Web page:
Walking with the moon

A creative living in the real world…

Boobies. November 13, 2013

Filed under: Community,Parenting — hannahoakland @ 2:50 pm

It would seem that the government have done it again. If by ‘it’ you mean ’cause-uproar-and-outrage’. Which is, in our house at least, what ‘it’ usually means. Seriously, you should meet my children.

Their current offence? Breastfeeding vouchers. That’s right. Money for boobs. I’m not sure when Hugh Heffner became a cabinet minister, but clearly he’s having an impact.

More accurately, they’re offering 200 of your English pounds, in shopping vouchers. £120 if you breastfeed for 6 weeks, and then another £80 if you hit the 6 month mark.

The mummy blogging world is up in arms. Twitter is exploding (virtually, of course.) There are cries of ‘bribery’ and ‘disgrace’ and ‘bollocks.’ Which strikes me as anatomically ironic, given the subject matter.

Stay with me here, but I don’t think it’s that clear cut.

I should point out to start with that I’m not a fan of this government in general. I don’t know anyone who is. Unless you count the government themselves, and a few of their private school friends.

I certainly didn’t vote for them. Strictly speaking, nobody did.

I remember watching the news in bed, heavily pregnant, a few days after the election. Wes went to make a cup of tea. On his way downstairs, Gordon Brown was prime minister. When he came back, Cameron was walking into No. 10 with an air of bafflement. A distinct look of “you’re not quite sure how I managed this? Me neither.”

I’ve watched friends in the NHS cut their hours, quit or leave the country because of the stress they were under. I know several teachers on the verge of nervous breakdowns. I’ve watched our children’s centre lose some of it’s most valuable staff. Women who have been surrogate family for so many of us. Who we are much poorer without.

All that without even mentioning the way that Gove is single-handedly suffocating creativity and the arts for an entire generation of children. That’s a whole week of blog posts just waiting to happen.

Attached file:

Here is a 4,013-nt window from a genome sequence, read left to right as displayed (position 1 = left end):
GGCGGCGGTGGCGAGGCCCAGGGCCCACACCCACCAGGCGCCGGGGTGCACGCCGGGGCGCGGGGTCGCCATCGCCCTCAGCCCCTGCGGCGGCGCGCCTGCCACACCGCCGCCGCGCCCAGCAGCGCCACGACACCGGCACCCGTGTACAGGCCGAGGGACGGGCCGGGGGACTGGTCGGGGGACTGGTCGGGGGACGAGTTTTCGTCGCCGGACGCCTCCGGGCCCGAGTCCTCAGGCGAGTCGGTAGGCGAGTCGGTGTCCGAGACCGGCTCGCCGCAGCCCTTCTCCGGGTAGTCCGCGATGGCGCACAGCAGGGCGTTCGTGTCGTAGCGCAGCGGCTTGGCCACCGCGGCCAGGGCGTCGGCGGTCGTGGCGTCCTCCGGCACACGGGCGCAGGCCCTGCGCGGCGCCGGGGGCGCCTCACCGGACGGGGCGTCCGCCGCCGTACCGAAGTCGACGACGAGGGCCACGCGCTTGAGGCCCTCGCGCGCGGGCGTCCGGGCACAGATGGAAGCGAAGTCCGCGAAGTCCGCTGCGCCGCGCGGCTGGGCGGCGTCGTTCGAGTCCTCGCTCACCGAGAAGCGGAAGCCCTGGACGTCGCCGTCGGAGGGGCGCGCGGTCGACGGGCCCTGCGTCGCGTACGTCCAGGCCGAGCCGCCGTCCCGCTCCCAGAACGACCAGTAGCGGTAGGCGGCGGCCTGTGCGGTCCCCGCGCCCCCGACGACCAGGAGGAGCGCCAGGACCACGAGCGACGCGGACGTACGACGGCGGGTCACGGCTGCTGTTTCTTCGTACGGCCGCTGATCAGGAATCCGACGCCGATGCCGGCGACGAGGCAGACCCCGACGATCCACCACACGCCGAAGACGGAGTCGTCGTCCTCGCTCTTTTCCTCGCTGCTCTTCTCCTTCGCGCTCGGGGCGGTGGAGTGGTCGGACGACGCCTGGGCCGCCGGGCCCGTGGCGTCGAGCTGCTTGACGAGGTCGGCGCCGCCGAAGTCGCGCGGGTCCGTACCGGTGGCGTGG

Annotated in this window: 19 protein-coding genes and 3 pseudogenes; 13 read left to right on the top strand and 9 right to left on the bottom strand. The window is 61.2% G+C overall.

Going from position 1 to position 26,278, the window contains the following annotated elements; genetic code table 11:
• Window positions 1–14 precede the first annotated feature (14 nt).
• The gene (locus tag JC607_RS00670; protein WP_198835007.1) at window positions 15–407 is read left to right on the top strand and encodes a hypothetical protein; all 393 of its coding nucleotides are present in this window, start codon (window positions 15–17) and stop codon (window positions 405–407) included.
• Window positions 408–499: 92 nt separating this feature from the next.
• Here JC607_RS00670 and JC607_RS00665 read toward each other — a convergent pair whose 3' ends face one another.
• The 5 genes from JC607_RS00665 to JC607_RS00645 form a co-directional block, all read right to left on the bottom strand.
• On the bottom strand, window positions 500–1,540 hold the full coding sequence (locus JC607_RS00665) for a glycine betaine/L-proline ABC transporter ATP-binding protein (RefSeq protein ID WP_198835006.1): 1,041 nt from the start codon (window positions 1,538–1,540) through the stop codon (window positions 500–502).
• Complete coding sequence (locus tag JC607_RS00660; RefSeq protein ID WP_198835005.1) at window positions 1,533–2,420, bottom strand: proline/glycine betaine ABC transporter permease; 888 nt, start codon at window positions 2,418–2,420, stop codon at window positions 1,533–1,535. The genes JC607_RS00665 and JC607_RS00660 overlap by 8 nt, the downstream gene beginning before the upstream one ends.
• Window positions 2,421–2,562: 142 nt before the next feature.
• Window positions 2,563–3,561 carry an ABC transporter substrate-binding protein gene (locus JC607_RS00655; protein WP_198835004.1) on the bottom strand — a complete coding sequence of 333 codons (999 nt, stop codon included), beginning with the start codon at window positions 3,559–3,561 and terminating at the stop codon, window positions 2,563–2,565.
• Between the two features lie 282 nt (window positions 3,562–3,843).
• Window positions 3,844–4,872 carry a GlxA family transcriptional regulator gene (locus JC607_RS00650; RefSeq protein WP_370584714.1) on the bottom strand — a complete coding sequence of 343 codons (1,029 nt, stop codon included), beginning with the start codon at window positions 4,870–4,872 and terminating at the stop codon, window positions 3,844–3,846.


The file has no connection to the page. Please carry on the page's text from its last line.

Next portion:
To my mind, the whole lot of them seem like overprivileged children. Sitting in their bejewelled fort, looking down at the rest of us. Trying to figure out where the next pot of money is coming from. Like Robin Hood with amnesia.

And then. Then they come out with breastfeeding vouchers. Cue the chaos.

I’m all for breastfeeding. Not necessarily for the bonding process – I’ve been bitten too many times to have fond memories of those sweet, blissed out feeds the leaflets talk so much about.

It just makes practical sense. It’s free, it’s tailored to the baby’s needs, it’s always the right temperature and it comes with hormones that send you straight back to sleep after night feeds. Winning.

I’ve had a mixed experience of breastfeeding. I fed Elvie for a year. Mostly out of guilt and an unswerving determination to be ‘perfect’. She thrived, but I was drained. Physically and emotionally.


With Joel, it was different. I fed through his tongue tie. Through the night he coughed up blood because of how damaged my nipples were. Through the support of the brilliant breastfeeding clinic. Until he hit 3 months. And he was feeding for 3 or 4 hours solidly every evening.

My body couldn’t cope. And neither could my mind. So he had a bottle at night time. He drank it with a look that said he couldn’t believe we’d been depriving him of this powdered joy. By 6 months he was fully formula fed. And he’s done brilliantly.


I certainly wouldn’t have got the full £200 for him.

Clearly there are massive, glaring issues with this mammary masterplan. Policing it being the most obvious. Will you be forced to breastfeed in front of a council worker, to prove you still can? Or will they demand before and after photos, and just refuse to pay anyone whose boobs are still where they used to be?